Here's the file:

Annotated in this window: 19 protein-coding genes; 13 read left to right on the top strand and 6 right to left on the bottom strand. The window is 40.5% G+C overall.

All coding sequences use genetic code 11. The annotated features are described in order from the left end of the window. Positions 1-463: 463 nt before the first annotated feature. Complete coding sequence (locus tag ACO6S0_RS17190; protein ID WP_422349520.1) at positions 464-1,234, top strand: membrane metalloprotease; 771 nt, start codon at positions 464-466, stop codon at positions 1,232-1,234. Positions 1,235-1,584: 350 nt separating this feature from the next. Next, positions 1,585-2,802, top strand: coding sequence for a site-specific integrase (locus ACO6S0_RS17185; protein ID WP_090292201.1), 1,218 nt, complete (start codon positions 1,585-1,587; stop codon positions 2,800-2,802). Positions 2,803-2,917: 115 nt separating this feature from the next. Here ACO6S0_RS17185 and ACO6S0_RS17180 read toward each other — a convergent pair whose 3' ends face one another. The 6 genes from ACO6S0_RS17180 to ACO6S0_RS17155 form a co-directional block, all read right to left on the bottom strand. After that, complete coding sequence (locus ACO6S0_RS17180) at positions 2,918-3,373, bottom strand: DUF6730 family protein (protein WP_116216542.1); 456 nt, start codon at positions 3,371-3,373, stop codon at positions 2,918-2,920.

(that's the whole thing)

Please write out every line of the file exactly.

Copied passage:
Annotated in this window: 19 protein-coding genes; 13 read left to right on the top strand and 6 right to left on the bottom strand. The window is 40.5% G+C overall.

All coding sequences use genetic code 11. The annotated features are described in order from the left end of the window. Positions 1-463: 463 nt before the first annotated feature. Complete coding sequence (locus tag ACO6S0_RS17190; protein ID WP_422349520.1) at positions 464-1,234, top strand: membrane metalloprotease; 771 nt, start codon at positions 464-466, stop codon at positions 1,232-1,234. Positions 1,235-1,584: 350 nt separating this feature from the next. Next, positions 1,585-2,802, top strand: coding sequence for a site-specific integrase (locus ACO6S0_RS17185; protein ID WP_090292201.1), 1,218 nt, complete (start codon positions 1,585-1,587; stop codon positions 2,800-2,802). Positions 2,803-2,917: 115 nt separating this feature from the next. Here ACO6S0_RS17185 and ACO6S0_RS17180 read toward each other — a convergent pair whose 3' ends face one another. The 6 genes from ACO6S0_RS17180 to ACO6S0_RS17155 form a co-directional block, all read right to left on the bottom strand. After that, complete coding sequence (locus ACO6S0_RS17180) at positions 2,918-3,373, bottom strand: DUF6730 family protein (protein WP_116216542.1); 456 nt, start codon at positions 3,371-3,373, stop codon at positions 2,918-2,920.